When she saw you were not going to harm her but could protect yourself she was in a position of safety and a normal person would be happy awaiting the police. She no doubt had a record and warrants and didn't want to see the cops.

In nearly every case when a stranger approaches you, it is going to be some kind of a scam.

Excellent points..much much more likely that it was a scam than like a Sopranos episode; honestly, I don't think I would have even opened the door. I would have told her to stay right there and that I've called management and the police and that they are on their way and I'd have stayed away from the door as it would be a poor barrier should a really bad scenario ensue.

rb4browns
December 12, 2007, 09:33 PM
NO way I open the door to anyone for any reason when I am in a hotel/motel room, especially with the family. Especially in that situation. Maybe I'm the only one too cold or too honest to admit I don't carry guns to be a hero in this kind of situation but my baby needs a daddy and my wife needs a husband. I'm not dying for that woman out there. Who cares if you answer with a gun in your hand. Most of us here who have not experienced combat or had specific training can be overhwhelmed pretty quickly by a guy or guys looking to rush in to a motel room if that was a ruse to get the door opened. If that was a set up the bad guys had the initiative and are coming in on the offensive. Chances are you wouldn't know what hit you.

I would have gotten my family down prone on the floor, hit the lights and called/waited for authorities. That door flies open and I shoot. Until then I stay out of it.

MyGunsJammed
December 13, 2007, 12:03 AM
To The OP I think you handled the situation well, along with being lucky too that nothing more escalated......

If it were me, I would not answer the door at all, I would black out the lights, lock all the locks and have my pistol locked and loaded with my laser sights pointed at the door.....

claude783
December 13, 2007, 12:01 PM
I wasn't there. So, hate to play Monday night quarterback.
My first concern is that once the door is open, I have lost the element of time. The only barrier between me and the gremlin is that door. And I sure as " * " am not going to open it for any reason!
The second thing is that it might not have been the gun which caused her to get out of there. Your wife was in plain sight and dialing the police. I wonder if she didn't expect to find you by yourself and then claim some sort of "duress". Where you either pay up or else!
It's sad to say, but in today's world, if I even heard the neighbor screaming for help, would probably turn up the Televsion and claim, if needed that I didn't hear "nuthin".

KS.45
December 13, 2007, 06:45 PM
I get it about not opening the door. That was an option I weighed against "what if they catch her right here and start a beating, or drag her off screaming." Not a good thing to have lurking in the brain.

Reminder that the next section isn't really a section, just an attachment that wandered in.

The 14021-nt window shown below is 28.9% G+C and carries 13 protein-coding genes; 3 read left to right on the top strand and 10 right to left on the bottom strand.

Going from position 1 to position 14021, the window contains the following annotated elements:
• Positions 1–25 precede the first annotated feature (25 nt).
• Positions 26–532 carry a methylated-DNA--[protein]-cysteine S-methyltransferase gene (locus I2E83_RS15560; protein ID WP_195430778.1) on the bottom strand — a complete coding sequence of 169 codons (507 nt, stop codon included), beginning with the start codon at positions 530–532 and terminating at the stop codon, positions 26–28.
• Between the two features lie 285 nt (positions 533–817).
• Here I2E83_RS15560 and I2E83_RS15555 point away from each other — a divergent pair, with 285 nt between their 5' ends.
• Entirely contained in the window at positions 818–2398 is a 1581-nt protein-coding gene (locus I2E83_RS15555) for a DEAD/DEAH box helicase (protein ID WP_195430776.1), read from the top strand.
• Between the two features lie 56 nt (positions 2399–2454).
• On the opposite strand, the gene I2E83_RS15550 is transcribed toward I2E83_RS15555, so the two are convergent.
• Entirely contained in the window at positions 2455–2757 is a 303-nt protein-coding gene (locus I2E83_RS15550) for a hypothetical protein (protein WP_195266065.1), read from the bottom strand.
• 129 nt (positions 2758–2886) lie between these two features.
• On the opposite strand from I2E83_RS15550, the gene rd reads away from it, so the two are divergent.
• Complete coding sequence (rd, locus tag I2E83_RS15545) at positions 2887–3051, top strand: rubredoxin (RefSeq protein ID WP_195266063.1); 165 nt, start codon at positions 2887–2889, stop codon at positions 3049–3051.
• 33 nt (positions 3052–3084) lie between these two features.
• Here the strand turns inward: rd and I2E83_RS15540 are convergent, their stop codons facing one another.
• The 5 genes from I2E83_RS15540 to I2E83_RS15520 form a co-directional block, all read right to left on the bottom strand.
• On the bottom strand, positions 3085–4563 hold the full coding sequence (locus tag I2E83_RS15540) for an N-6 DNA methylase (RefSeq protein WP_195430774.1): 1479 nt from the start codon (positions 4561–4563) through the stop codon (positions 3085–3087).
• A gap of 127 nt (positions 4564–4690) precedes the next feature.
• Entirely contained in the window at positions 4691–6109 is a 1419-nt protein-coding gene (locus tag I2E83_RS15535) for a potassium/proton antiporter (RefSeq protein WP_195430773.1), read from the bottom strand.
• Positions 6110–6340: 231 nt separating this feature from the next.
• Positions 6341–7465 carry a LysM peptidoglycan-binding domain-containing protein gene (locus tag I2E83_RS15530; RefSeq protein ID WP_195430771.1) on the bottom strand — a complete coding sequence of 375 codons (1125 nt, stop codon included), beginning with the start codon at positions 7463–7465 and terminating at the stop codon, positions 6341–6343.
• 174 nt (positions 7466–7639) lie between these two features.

Then the wife said something like "We need to help her if we can", that was probably when she first picked up the phone. I was concentrating on the doorway, and listening for all I was worth for any background noise outside. Her slapping hands on the door was all I heard. along with her voice, sounding genuinely scared.

My intent in pointing the weapon at the floor was to let her go by, then resume my bead on the doorway. Unfortunately, she just stood right where the door opened and didn't move further into the room. And she did look scared. If she had a weapon, it had to be something very small.

I had a look at her back when I looked by the drapery earlier, nothing going on out of the ordinary there. She was lightly clothed, it was warm weather. Yep, I looked her over when she came in too.

No purse, a sleeveless knit top and shorts. Still got the picture in my mind.

The wife had less of a conscience about her I think. One of her comments after things calmed down was, "Cute top! Wonder where she got it." We had a laugh.

I can better isolate the approximate time when this happened, because I now remember just having bought a G20, they had only been out a few months at the time, to me it's cannon. Later the G20 got sold to a friend and I got a 30, then went to the G36, my favorite of all of them. Finally added the 21SF so I have the big and the little .45.

I am only now taking handgun carrying seriously, since Kansas went CC. I was a walking disaster at shooting back then, but with fair survival instincts. Rarely went to the range, had no pistol instruction from anyone that knew what he was talking about.

Had breakfast a day or so ago with the friend, he still has the gun and he remembered me teilling him about this experience.

So my question would be when did the G20 come out? I estimated the 20 years.

rb4browns
December 13, 2007, 08:27 PM
I'm not trying to bash you, but when you say, "I was a walking disaster at shooting back then, but with fair survival instincts," your words don't match your actions. Opening the door like that with your wife in the room because you were already thinking that you would feel guilty if something happened to that woman demonstrates poor survival instincts. IMHO it's the ability to turn off that voice in your head (which most criminals know will be present in most victims) that is part of one's survival instinct. Sometimes you have to choose between survival and being a good samaritan. People tend to be predictable precisely because they do not have fair or better survival skills.

kayakersteve
December 14, 2007, 10:03 AM
I would not open door either

Socrates
December 16, 2007, 08:31 PM
Whatever. Presence of the gun was good. 20 years ago in Santa Cruz all kinds of drug nuts, sane and insane, were wandering around. Girl could just have been crazy, on cocaine, that would explain the paranoia. In those times, we only had one guy wandering around killing lots of people. Turned Santa Cruz into the murder capital of the US for a year. There are a lot of psychotics wandering around, unfit for work, yet appearing somewhat normal. Government supports them.